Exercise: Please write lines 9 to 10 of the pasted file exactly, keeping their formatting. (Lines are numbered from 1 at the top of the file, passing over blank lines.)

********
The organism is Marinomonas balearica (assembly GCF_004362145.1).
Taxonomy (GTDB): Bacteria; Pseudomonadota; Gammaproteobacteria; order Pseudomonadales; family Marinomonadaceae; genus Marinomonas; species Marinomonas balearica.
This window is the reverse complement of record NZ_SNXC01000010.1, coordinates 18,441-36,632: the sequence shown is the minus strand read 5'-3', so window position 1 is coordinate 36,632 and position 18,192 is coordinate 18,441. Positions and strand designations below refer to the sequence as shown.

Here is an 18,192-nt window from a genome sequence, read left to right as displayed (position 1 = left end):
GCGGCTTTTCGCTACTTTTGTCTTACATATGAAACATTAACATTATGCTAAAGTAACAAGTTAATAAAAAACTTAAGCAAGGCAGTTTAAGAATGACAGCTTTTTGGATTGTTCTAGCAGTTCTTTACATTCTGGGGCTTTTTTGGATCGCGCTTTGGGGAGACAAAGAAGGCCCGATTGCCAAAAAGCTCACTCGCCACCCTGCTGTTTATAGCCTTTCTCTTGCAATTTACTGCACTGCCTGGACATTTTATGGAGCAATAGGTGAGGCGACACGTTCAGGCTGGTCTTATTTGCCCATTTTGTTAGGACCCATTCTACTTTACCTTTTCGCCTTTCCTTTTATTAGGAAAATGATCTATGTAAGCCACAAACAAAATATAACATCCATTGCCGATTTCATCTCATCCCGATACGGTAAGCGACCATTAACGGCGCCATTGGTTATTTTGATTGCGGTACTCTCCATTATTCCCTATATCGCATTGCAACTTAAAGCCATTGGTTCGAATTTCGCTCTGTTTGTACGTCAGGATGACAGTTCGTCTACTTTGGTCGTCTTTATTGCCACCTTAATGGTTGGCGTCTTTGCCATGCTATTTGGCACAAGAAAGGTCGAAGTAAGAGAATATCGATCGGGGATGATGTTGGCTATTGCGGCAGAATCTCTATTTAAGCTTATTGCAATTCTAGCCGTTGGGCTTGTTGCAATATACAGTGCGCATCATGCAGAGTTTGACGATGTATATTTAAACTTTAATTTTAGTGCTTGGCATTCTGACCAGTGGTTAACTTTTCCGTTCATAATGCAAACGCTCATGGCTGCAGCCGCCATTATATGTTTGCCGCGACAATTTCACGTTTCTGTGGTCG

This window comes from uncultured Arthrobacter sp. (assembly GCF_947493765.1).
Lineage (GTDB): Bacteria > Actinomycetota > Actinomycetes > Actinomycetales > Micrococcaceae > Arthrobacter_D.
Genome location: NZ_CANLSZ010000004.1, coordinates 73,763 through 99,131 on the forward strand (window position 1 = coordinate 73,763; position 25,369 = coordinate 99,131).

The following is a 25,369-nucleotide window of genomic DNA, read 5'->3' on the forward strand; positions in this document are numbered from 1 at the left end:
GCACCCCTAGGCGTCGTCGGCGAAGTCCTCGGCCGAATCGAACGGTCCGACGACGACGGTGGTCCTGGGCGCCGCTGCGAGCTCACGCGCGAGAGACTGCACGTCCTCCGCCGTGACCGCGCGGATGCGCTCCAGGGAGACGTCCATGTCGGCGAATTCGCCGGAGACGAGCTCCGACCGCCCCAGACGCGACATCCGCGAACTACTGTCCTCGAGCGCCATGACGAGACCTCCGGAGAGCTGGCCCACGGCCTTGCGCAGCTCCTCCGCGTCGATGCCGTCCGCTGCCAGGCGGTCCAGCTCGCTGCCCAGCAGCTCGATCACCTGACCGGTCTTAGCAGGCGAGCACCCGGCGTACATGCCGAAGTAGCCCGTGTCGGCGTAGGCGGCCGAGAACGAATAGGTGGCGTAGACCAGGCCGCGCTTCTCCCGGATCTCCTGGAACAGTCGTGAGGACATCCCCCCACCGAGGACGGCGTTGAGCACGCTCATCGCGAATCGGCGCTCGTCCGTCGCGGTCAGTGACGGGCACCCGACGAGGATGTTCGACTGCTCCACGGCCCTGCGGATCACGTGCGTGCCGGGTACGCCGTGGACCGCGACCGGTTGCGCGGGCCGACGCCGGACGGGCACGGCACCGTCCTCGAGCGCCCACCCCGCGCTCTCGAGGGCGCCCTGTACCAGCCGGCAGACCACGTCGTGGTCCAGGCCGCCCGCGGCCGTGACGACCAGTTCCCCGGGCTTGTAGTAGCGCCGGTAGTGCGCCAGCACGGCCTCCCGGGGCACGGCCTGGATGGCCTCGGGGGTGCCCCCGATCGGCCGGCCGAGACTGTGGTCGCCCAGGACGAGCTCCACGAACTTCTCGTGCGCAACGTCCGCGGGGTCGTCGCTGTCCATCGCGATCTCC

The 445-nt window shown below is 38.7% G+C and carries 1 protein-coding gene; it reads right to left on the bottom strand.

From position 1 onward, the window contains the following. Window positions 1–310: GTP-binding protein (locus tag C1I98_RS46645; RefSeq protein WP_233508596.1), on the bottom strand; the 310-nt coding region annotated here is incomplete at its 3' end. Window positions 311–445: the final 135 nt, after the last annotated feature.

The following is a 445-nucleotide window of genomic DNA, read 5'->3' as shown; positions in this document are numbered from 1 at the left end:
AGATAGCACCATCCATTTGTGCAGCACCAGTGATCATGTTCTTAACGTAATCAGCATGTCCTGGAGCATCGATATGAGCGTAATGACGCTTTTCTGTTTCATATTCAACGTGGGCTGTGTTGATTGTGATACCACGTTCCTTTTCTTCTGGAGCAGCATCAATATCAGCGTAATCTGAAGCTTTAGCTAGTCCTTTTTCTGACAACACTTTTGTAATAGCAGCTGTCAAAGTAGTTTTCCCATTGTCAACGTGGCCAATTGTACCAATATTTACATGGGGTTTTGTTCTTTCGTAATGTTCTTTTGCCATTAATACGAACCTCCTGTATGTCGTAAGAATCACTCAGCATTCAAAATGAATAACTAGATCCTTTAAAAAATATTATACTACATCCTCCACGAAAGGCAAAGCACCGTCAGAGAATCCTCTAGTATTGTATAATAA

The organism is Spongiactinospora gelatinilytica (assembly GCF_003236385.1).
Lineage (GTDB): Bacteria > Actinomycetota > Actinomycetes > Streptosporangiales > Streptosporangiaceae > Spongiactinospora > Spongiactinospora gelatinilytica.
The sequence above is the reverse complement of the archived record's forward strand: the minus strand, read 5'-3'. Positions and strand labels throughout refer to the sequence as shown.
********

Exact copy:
The following is a 25,369-nucleotide window of genomic DNA, read 5'->3' on the forward strand; positions in this document are numbered from 1 at the left end:
GCACCCCTAGGCGTCGTCGGCGAAGTCCTCGGCCGAATCGAACGGTCCGACGACGACGGTGGTCCTGGGCGCCGCTGCGAGCTCACGCGCGAGAGACTGCACGTCCTCCGCCGTGACCGCGCGGATGCGCTCCAGGGAGACGTCCATGTCGGCGAATTCGCCGGAGACGAGCTCCGACCGCCCCAGACGCGACATCCGCGAACTACTGTCCTCGAGCGCCATGACGAGACCTCCGGAGAGCTGGCCCACGGCCTTGCGCAGCTCCTCCGCGTCGATGCCGTCCGCTGCCAGGCGGTCCAGCTCGCTGCCCAGCAGCTCGATCACCTGACCGGTCTTAGCAGGCGAGCACCCGGCGTACATGCCGAAGTAGCCCGTGTCGGCGTAGGCGGCCGAGAACGAATAGGTGGCGTAGACCAGGCCGCGCTTCTCCCGGATCTCCTGGAACAGTCGTGAGGACATCCCCCCACCGAGGACGGCGTTGAGCACGCTCATCGCGAATCGGCGCTCGTCCGTCGCGGTCAGTGACGGGCACCCGACGAGGATGTTCGACTGCTCCACGGCCCTGCGGATCACGTGCGTGCCGGGTACGCCGTGGACCGCGACCGGTTGCGCGGGCCGACGCCGGACGGGCACGGCACCGTCCTCGAGCGCCCACCCCGCGCTCTCGAGGGCGCCCTGTACCAGCCGGCAGACCACGTCGTGGTCCAGGCCGCCCGCGGCCGTGACGACCAGTTCCCCGGGCTTGTAGTAGCGCCGGTAGTGCGCCAGCACGGCCTCCCGGGGCACGGCCTGGATGGCCTCGGGGGTGCCCCCGATCGGCCGGCCGAGACTGTGGTCGCCCAGGACGAGCTCCACGAACTTCTCGTGCGCAACGTCCGCGGGGTCGTCGCTGTCCATCGCGATCTCC